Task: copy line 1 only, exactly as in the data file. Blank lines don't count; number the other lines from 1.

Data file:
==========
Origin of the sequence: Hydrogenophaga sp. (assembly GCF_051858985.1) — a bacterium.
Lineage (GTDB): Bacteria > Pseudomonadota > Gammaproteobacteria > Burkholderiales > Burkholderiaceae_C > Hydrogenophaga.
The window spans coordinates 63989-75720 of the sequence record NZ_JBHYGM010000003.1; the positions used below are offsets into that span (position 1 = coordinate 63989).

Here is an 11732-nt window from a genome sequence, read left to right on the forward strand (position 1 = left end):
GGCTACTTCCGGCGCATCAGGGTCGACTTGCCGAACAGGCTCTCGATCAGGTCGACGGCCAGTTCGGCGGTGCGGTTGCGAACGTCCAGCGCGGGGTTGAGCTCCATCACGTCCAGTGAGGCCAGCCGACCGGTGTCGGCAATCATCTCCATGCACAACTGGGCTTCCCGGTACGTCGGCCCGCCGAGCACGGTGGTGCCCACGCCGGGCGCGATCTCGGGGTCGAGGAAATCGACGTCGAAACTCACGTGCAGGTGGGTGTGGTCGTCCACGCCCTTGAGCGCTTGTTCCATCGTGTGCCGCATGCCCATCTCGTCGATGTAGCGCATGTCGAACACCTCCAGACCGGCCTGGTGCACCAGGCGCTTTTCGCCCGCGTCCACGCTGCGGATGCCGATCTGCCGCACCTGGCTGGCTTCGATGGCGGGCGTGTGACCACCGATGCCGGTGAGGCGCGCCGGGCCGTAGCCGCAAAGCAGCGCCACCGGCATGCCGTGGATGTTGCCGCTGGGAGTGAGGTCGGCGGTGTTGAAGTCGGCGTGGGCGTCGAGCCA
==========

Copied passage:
Origin of the sequence: Hydrogenophaga sp. (assembly GCF_051858985.1) — a bacterium.